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Apolipoprotein Profiles in Very Preterm and Term-Born Preschool Children

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Anna Posod, Raimund Pechlaner, Xiaoke Yin, Sean Anthony Burnap, Sophia Julia Kiechl, Johann Willeit, Joseph L. Witztum, Manuel Mayr, Stefan Kiechl, Ursula Kiechl-Kohlendorfer

Original languageEnglish
Article numbere011199
Pages (from-to)e011199
JournalJournal of the American Heart Association
Volume8
Issue number8
DOIs
Publication statusPublished - 16 Apr 2019

King's Authors

Abstract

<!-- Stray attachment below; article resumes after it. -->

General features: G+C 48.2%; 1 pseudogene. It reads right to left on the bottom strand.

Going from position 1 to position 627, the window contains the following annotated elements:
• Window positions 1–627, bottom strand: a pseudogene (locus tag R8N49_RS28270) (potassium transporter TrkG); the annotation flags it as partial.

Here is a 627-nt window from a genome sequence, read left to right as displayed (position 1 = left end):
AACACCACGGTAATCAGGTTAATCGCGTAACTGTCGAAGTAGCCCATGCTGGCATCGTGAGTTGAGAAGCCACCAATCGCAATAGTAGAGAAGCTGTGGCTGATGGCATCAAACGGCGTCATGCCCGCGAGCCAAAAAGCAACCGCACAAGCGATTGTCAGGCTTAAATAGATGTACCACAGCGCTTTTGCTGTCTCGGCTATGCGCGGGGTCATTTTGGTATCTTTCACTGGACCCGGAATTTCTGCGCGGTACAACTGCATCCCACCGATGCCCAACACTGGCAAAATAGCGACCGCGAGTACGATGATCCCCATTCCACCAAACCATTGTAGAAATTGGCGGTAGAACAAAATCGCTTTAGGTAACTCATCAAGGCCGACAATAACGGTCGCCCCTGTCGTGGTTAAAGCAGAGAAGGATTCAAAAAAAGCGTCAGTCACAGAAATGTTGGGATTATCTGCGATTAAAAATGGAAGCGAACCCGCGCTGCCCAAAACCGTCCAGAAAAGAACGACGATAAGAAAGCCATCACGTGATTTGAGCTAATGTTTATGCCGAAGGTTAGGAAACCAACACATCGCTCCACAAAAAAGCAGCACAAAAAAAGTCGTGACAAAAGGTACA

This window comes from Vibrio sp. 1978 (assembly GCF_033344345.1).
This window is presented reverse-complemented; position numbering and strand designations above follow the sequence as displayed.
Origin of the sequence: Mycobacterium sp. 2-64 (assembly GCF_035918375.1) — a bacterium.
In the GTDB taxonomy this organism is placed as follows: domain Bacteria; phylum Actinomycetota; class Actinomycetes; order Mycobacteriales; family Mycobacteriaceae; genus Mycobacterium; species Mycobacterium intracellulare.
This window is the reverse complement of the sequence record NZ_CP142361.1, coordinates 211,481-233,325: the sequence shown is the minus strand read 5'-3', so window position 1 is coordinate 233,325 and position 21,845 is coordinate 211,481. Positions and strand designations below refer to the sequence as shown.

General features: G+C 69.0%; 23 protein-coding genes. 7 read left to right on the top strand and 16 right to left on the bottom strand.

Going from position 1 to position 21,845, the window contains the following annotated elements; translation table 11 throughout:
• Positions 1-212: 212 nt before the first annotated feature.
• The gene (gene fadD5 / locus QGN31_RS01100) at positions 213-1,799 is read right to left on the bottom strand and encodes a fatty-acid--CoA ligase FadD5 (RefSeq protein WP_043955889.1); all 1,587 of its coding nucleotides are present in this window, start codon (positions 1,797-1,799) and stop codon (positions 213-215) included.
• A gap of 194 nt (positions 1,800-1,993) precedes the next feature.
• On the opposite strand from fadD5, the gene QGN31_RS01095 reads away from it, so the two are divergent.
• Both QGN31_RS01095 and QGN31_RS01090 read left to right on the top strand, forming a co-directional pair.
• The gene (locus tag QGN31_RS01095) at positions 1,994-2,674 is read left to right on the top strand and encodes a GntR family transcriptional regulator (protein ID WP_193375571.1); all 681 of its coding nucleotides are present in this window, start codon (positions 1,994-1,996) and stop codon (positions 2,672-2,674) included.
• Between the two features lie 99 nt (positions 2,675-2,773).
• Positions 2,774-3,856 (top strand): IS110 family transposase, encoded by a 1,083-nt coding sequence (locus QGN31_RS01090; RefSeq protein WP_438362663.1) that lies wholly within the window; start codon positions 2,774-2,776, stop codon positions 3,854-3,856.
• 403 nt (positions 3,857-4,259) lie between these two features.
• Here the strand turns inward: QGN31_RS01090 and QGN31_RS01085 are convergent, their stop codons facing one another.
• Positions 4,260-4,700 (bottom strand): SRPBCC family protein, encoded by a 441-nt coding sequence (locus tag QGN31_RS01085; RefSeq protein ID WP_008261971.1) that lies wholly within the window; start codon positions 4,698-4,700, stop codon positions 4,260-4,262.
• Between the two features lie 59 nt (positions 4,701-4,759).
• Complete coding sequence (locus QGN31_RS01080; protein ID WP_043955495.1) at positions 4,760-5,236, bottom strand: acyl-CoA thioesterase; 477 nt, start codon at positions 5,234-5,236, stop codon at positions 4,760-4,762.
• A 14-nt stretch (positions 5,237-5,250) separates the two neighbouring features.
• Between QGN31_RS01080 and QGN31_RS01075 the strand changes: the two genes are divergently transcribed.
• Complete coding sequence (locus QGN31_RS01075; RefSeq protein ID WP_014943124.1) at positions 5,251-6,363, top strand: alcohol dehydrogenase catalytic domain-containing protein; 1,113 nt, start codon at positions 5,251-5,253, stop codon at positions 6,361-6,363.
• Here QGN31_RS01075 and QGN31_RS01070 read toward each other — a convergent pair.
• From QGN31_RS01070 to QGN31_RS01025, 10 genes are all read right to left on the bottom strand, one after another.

Background Little is known about plasma apolipoprotein profiles in very preterm-born and term-born preschool children compared with the adult population. This is of particular interest because apolipoprotein composition might contribute to cardiometabolic outcome in later life. Methods and Results Children aged 5 to 7 years born at term or with <32 weeks of gestation were included. Apolipoprotein concentrations were measured in plasma collected after an overnight fast using multiple-reaction monitoring-based mass spectrometry. Twelve apolipoproteins were measured in 26 former term and 38 former very preterm infants. Key findings were confirmed by assessing apolipoprotein levels using antibody-based assays. Comparing children born term and preterm, apolipoprotein A-I, A- IV , C- II , and C- III were significantly higher in the latter group. Term-born children showed plasma levels of apolipoprotein C- II and C- III quantitatively similar to the adult range (Bruneck study). Hierarchical clustering analyses suggested that a higher proportion of apolipoprotein C- III and C- II reside on high-density lipoprotein particles in children than in adults given the marked correlations of apolipoprotein C- III and C- II with high-density lipoprotein cholesterol and apolipoprotein A-I in children but not adults. High-density lipoprotein cholesterol concentrations were similar in children and adults but the pattern of high-density lipoprotein cholesterol-associated apolipoproteins was different (lower apolipoprotein A-I and C-I but higher A- II , A- IV , and M). Conclusions Our study defines apolipoprotein profiles in preschoolers and reports potential effects of prematurity. Further large-scale studies are required to provide evidence whether this apolipoprotein signature of prematurity, including high apolipoprotein C- II and C- III levels, might translate into adverse cardiometabolic outcome in later life.

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